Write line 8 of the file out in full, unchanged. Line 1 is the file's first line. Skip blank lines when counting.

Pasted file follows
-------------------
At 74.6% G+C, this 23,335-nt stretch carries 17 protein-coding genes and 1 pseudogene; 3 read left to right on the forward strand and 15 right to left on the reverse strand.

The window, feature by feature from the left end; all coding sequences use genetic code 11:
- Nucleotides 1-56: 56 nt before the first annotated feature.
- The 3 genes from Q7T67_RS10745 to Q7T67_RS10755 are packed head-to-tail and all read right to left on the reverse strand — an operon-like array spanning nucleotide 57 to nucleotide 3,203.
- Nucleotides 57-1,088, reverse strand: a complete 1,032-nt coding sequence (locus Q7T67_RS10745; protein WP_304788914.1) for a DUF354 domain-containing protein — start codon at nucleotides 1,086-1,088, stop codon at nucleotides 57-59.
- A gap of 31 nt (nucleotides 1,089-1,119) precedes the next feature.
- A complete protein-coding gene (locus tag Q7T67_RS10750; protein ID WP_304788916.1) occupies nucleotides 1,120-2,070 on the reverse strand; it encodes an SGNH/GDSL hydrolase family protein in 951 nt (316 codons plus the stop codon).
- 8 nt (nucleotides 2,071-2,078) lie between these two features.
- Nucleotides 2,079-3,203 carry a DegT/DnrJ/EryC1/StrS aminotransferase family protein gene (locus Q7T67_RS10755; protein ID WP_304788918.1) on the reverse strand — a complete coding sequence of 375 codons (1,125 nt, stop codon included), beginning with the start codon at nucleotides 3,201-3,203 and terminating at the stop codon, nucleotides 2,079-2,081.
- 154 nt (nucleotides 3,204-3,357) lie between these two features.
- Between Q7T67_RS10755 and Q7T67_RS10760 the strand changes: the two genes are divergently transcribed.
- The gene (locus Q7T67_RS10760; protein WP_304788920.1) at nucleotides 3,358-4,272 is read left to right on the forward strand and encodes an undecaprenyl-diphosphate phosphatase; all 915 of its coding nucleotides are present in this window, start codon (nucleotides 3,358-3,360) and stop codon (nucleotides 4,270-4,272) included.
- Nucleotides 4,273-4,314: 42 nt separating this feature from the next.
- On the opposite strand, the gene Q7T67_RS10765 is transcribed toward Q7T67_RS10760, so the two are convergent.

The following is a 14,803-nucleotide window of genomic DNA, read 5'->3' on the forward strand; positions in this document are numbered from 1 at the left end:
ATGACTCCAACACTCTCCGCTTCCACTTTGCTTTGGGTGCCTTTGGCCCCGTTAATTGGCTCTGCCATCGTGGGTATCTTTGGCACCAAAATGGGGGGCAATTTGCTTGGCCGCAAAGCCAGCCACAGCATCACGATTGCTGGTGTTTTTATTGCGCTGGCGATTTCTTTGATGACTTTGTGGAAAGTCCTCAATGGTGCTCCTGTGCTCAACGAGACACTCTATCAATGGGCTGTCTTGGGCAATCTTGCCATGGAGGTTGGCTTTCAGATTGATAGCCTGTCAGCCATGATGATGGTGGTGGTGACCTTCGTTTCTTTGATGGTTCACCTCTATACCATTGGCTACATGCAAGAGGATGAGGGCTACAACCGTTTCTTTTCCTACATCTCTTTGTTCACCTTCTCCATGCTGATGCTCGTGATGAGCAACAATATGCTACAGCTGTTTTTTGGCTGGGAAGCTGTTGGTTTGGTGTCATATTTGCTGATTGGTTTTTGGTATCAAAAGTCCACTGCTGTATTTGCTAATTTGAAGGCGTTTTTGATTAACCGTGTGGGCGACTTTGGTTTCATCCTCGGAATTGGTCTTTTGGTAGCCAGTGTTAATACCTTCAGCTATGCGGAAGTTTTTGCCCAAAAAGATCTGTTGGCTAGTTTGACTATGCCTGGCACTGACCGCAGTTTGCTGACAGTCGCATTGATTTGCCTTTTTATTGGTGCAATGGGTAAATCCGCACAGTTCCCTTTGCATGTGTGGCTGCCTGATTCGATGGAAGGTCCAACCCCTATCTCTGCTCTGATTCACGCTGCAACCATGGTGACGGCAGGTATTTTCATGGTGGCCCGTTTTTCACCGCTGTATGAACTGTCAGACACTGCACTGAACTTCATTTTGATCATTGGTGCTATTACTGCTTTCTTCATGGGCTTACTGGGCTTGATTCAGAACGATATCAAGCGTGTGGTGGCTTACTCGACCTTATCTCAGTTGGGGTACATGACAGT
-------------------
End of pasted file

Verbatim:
- 8 nt (nucleotides 2,071-2,078) lie between these two features.